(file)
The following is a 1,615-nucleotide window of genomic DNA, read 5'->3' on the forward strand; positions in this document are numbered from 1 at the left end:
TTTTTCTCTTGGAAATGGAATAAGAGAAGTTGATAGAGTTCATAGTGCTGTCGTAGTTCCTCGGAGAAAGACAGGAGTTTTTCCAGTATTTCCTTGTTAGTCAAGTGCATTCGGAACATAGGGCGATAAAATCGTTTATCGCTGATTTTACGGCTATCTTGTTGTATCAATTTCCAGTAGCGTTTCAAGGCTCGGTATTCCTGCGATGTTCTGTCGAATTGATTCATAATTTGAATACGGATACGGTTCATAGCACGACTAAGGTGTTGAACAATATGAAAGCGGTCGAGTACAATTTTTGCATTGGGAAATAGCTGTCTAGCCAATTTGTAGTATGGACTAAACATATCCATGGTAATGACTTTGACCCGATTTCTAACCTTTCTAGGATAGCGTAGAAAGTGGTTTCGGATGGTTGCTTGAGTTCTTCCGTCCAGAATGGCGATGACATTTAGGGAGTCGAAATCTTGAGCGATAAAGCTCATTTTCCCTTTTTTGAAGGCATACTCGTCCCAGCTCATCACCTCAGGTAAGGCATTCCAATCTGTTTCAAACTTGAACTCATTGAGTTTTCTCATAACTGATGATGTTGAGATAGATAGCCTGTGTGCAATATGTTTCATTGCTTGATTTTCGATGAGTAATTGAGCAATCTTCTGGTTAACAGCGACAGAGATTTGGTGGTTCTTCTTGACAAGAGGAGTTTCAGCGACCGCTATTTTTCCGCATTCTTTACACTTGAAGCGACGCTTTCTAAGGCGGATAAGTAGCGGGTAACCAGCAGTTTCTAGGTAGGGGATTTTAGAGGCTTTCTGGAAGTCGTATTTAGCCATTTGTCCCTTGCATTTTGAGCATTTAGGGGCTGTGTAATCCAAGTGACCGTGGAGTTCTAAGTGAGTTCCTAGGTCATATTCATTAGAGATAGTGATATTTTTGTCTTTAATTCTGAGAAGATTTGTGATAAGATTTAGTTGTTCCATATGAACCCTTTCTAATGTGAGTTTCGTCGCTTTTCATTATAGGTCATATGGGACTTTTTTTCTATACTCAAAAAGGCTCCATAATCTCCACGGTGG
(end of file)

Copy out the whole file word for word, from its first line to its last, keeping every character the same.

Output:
The following is a 1,615-nucleotide window of genomic DNA, read 5'->3' on the forward strand; positions in this document are numbered from 1 at the left end:
TTTTTCTCTTGGAAATGGAATAAGAGAAGTTGATAGAGTTCATAGTGCTGTCGTAGTTCCTCGGAGAAAGACAGGAGTTTTTCCAGTATTTCCTTGTTAGTCAAGTGCATTCGGAACATAGGGCGATAAAATCGTTTATCGCTGATTTTACGGCTATCTTGTTGTATCAATTTCCAGTAGCGTTTCAAGGCTCGGTATTCCTGCGATGTTCTGTCGAATTGATTCATAATTTGAATACGGATACGGTTCATAGCACGACTAAGGTGTTGAACAATATGAAAGCGGTCGAGTACAATTTTTGCATTGGGAAATAGCTGTCTAGCCAATTTGTAGTATGGACTAAACATATCCATGGTAATGACTTTGACCCGATTTCTAACCTTTCTAGGATAGCGTAGAAAGTGGTTTCGGATGGTTGCTTGAGTTCTTCCGTCCAGAATGGCGATGACATTTAGGGAGTCGAAATCTTGAGCGATAAAGCTCATTTTCCCTTTTTTGAAGGCATACTCGTCCCAGCTCATCACCTCAGGTAAGGCATTCCAATCTGTTTCAAACTTGAACTCATTGAGTTTTCTCATAACTGATGATGTTGAGATAGATAGCCTGTGTGCAATATGTTTCATTGCTTGATTTTCGATGAGTAATTGAGCAATCTTCTGGTTAACAGCGACAGAGATTTGGTGGTTCTTCTTGACAAGAGGAGTTTCAGCGACCGCTATTTTTCCGCATTCTTTACACTTGAAGCGACGCTTTCTAAGGCGGATAAGTAGCGGGTAACCAGCAGTTTCTAGGTAGGGGATTTTAGAGGCTTTCTGGAAGTCGTATTTAGCCATTTGTCCCTTGCATTTTGAGCATTTAGGGGCTGTGTAATCCAAGTGACCGTGGAGTTCTAAGTGAGTTCCTAGGTCATATTCATTAGAGATAGTGATATTTTTGTCTTTAATTCTGAGAAGATTTGTGATAAGATTTAGTTGTTCCATATGAACCCTTTCTAATGTGAGTTTCGTCGCTTTTCATTATAGGTCATATGGGACTTTTTTTCTATACTCAAAAAGGCTCCATAATCTCCACGGTGG